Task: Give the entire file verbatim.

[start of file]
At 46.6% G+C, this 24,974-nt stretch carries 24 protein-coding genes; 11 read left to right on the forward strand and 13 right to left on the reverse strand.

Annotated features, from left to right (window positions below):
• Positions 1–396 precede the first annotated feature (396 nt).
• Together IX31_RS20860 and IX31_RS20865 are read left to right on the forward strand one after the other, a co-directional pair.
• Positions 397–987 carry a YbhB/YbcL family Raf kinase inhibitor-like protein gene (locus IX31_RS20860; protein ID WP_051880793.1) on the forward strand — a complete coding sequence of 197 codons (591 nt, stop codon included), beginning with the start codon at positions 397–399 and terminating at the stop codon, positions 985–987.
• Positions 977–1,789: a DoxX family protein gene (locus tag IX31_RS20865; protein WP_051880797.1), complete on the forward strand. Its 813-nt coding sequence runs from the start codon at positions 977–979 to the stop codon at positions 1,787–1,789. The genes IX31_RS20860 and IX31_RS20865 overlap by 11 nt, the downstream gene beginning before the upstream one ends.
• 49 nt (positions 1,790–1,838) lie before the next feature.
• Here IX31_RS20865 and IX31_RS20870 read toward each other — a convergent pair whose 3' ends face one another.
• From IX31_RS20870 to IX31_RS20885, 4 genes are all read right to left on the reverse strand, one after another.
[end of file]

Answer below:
At 46.6% G+C, this 24,974-nt stretch carries 24 protein-coding genes; 11 read left to right on the forward strand and 13 right to left on the reverse strand.

Annotated features, from left to right (window positions below):
• Positions 1–396 precede the first annotated feature (396 nt).
• Together IX31_RS20860 and IX31_RS20865 are read left to right on the forward strand one after the other, a co-directional pair.
• Positions 397–987 carry a YbhB/YbcL family Raf kinase inhibitor-like protein gene (locus IX31_RS20860; protein ID WP_051880793.1) on the forward strand — a complete coding sequence of 197 codons (591 nt, stop codon included), beginning with the start codon at positions 397–399 and terminating at the stop codon, positions 985–987.
• Positions 977–1,789: a DoxX family protein gene (locus tag IX31_RS20865; protein WP_051880797.1), complete on the forward strand. Its 813-nt coding sequence runs from the start codon at positions 977–979 to the stop codon at positions 1,787–1,789. The genes IX31_RS20860 and IX31_RS20865 overlap by 11 nt, the downstream gene beginning before the upstream one ends.
• 49 nt (positions 1,790–1,838) lie before the next feature.
• Here IX31_RS20865 and IX31_RS20870 read toward each other — a convergent pair whose 3' ends face one another.
• From IX31_RS20870 to IX31_RS20885, 4 genes are all read right to left on the reverse strand, one after another.